Analysis: Investors shift to Latam amid war in Europe, but risks remain
A rate hike cycle that started last year and low valuations had already made Latin America a darling destination for investors in 2022, and the Russian invasion of Ukraine is likely to keep cash flowing to the commodity-exposed region.
The risks are country-specific, and mostly coming from electoral exposure or a further spike in inflation, analysts said.
Latin American stock markets measured in dollars are outperforming larger economies by close to 25 percentage points this year, with MSCI’s Latam index (.MILA00000PUS) up 11% YTD while the developed world index (.MIWD00000PUS) is down close to 13%.
So far this year, foreign flows to Latam stock and bond portfolios totaled about $18 billion through February, while the rest of EM pulled in a net $7.5 billion.
The Ukrainian invasion, dubbed a “special operation” by Moscow, has heightened risk aversion across emerging Europe but could add to the ongoing outperformance from Latin America.
“Amid all the current volatility, Latin America may have some opportunities. Some markets may be positively impacted by higher commodity prices, and also by a higher volume of investment flows by Emerging Market portfolio managers,” said Alfonso Eyzaguirre, CEO of JPMorgan Chase Latin America and Canada.
He added that investment restrictions in Russia, Ukraine and neighboring countries can increase Latin America’s weight in emerging market portfolios.
U.S. President Joe Biden on Tuesday announced a ban on Russian oil and other energy imports and a barrel of oil hit this week its highest price since mid 2008. read more
Regional currencies have also performed better this year. The four best-performing across emerging markets against the dollar are from Brazil, Colombia, Peru and Chile. Alongside spikes in the price of oil and food, the currency moves have added to the regional tailwind.
“The main impact on Latin America is coming via commodity price moves – this seems to have supported currencies like the Brazilian real and Colombian peso. Insofar as there are clearer beneficiaries from these commodity price moves, it’s the oil exporters like Colombia.” said William Jackson, chief emerging markets economist at Capital Economics.
“But there will be a cost across the region from higher commodity prices – it’s likely to lift inflation, and central banks are likely to hike interest rates more aggressively.”
The rate hike cycle that started in Latam ahead of a hawkish turn from the Federal Reserve has also boosted bond performance in relative terms.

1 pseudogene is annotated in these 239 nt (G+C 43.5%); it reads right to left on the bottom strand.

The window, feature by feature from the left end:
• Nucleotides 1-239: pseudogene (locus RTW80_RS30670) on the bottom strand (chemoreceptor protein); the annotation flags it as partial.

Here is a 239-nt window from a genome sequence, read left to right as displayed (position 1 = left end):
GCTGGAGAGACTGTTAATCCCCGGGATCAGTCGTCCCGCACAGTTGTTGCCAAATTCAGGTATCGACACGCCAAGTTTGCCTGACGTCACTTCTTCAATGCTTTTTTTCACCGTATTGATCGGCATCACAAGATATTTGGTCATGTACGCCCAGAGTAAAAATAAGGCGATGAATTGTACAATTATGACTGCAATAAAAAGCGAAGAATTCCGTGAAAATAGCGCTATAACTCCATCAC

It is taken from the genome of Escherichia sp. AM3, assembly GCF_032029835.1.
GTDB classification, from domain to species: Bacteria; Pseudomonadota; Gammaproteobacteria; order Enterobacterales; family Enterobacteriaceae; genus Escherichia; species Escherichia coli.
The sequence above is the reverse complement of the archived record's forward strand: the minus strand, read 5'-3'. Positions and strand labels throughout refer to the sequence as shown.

Even as sovereign and quasi-sovereign spreads have widened across EM, emerging markets in Latin America (.JPMEGDLATR) have seen a 72 basis point widening this year, while Asia (.JPMEGDASIR) is wider at 92 bps, Africa (.JPMEGDAFRR) at 161 bps and Europe (.JPMEGDEURR) at 778.
“My overall view that if you’re a long-term fundamental bull it probably has to be Chile,” said Boris Schlossberg, managing director of FX at BK Asset Management.
“If you’re looking for a short-term bounce, or a really strong reversal, it’s Brazil. And Argentina has a long-shot trade here on the commodity boom – it’s so hated by everybody, and is basically so oversold, that there’s little risk of downside at this point.”
But political uncertainty, as well as overall risk aversion, could get in the way of the region’s outperformance.
Colombia’s congressional election this weekend will give a clearer picture of the odds on the May presidential race, which so far points to a sharp move towards the left.
Similar expectations exist for Brazil’s election in October, while Chile is set to ratify the re-writing of the constitution made by a majority center- and left-leaning convention.
“Latam remains a difficult region to allocate to structurally given several idiosyncratic risk events such as upcoming elections in Colombia and Brazil, domestic political tension in Peru and a re-drafting of the constitution in Chile,” said Morgan Stanley analysts in a client note on Monday.
“In Mexico, the currency and local rates are likely to be negatively impacted by a more hawkish Fed and higher inflation pressures.”
Reporting by Rodrigo Campos in New York and Anisha Sircar in Bengaluru; additional reporting by Tatiana Bauzer in Sao Paulo and Bansari Mayur Kandar in Bengaluru; Editing by Nick Zieminski